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Join Us in Rebuilding
a House of Prayer

The nuns of Our Lady of Confidence Carmelite Monastery offer thousands of prayers every day on behalf of the priests and people of the Diocese of Savannah. Now they need our help. Join us as we raise this monastery to the glory of God as a “house of prayer for all people.”

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In 1957 Bishop Thomas J. McDonough invited Carmelite nuns to come to Savannah to pray for “priests and in particular for a deepening of faith in the few and scattered faithful.”

They have occupied the same facilities since they arrived in 1958, but in recent years living conditions have become challenging. Their building was never designed to be a monastery and lacks features necessary to support contemplative living. Despite this, the community continues to draw young women who want to answer the Carmelite calling.

The new monastery will provide the deserving nuns of Our Lady of Confidence with the safety and privacy they need to successfully fulfill their vocation for a life of prayer. We need your help to make this new monastery a reality. We need your help to secure a safe and well-ordered future for the Carmelites.

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Download our full brochure that outlines our campaign and why it is so crucial to support The Discalced Carmelite Nuns of Savannah.

The Toll of Time

Currently, eight nuns share the old house with outbuildings that are not connected. Over time, the shortcomings of the facility have become obvious.

Safety & Privacy

The nuns must go outside to other buildings for Chapel, meals, laundry, the mail room, and sleeping cells. This lack of privacy is counterproductive to a life of silence and prayer.

Room for Growth

Six aspirants have expressed interest in the community. But with all sleeping quarters occupied, there is no space to experience an extended visit, and they could lose interest after encountering the current facilities.

Energy Efficiency

There are significant issues to address, including unsuitable sleeping quarters constructed of cinderblocks; improper insulation; windows in need of replacement; and outdated, unreliable HVAC and plumbing systems.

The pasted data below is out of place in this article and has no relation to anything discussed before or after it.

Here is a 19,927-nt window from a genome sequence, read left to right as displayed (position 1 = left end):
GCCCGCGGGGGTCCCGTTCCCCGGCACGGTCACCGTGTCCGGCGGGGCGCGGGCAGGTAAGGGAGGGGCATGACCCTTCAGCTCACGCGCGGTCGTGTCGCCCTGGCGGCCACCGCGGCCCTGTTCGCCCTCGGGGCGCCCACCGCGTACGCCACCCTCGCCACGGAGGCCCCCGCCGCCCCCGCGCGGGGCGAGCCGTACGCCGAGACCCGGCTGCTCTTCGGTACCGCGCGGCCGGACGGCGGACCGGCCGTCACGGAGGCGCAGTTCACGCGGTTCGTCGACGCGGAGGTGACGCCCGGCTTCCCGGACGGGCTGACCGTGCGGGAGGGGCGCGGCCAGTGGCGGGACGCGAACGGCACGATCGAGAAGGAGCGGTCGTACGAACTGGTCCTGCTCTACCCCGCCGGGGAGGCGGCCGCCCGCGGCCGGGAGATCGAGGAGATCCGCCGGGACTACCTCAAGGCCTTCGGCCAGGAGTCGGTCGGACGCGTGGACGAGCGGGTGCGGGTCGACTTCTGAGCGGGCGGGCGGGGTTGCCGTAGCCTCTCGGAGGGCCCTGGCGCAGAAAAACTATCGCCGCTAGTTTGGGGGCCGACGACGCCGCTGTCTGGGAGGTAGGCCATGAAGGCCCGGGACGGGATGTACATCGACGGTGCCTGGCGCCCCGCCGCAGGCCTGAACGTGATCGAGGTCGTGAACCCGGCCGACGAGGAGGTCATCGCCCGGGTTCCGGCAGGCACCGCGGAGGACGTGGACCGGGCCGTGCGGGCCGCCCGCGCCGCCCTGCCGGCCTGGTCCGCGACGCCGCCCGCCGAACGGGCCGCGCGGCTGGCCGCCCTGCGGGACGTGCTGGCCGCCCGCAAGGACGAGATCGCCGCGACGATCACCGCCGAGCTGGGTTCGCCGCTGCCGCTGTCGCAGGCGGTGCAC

Living Quarters

Proper sleeping and dining areas as well as upgraded bathrooms are sorely needed.

Office & Meeting Space

A converted garage serves as a visitor space, volunteer area, mail room and donation drop-off. The office is a shared desk, and cramped conditions cause more interaction than desired for a contemplative life.

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Give Today

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The current structure creates disorder and prevents the nuns from living more productive, more prayerful lives. The nuns need a structure that allows silence, space, and discipline in order to properly carry out their mission.

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A rendering of the future monastery.

Stories of Our Campaign

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The dedication of these nuns has truly helped our mission diocese stand “like a strong city,” building up the Kingdom of God. I am deeply grateful for their gift of self to the Church and especially to the Diocese of Savannah.

I am grateful, too, for your desire to help the Sisters build a “strong city,” a house of prayer and love for all God’s people. Thank you for being a part of the future of the Carmelites in Savannah. May we meet each day in our prayers and Rejoice in the Lord always!

 

– Most Reverend Stephen D. Parkes, Bishop of Savannah

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WE'RE CLOSER TO REACHING OUR GOAL, THANKS TO YOU

$2.5 Million Raised

$5 Million

Ways to Give

There are many ways to support Our Lady of Confidence Carmelite Monastery. Download the information below to help determine the best way for you to make your investment.

Frequently Asked Questions

Download the information below for answers to questions, like “What are the current challenges for the monastery?” and “When will the building begin?

Every Carmelite gives her life for others. We’re not here for ourselves. Whatever we experience, whatever life brings is never for ourselves. It’s always for others.

— Sister Carmela, Carmelite Nun

For decades the Carmelites have supported the growth and vitality of the Church in our diocese. Now, please join us in rebuilding a House of Prayer.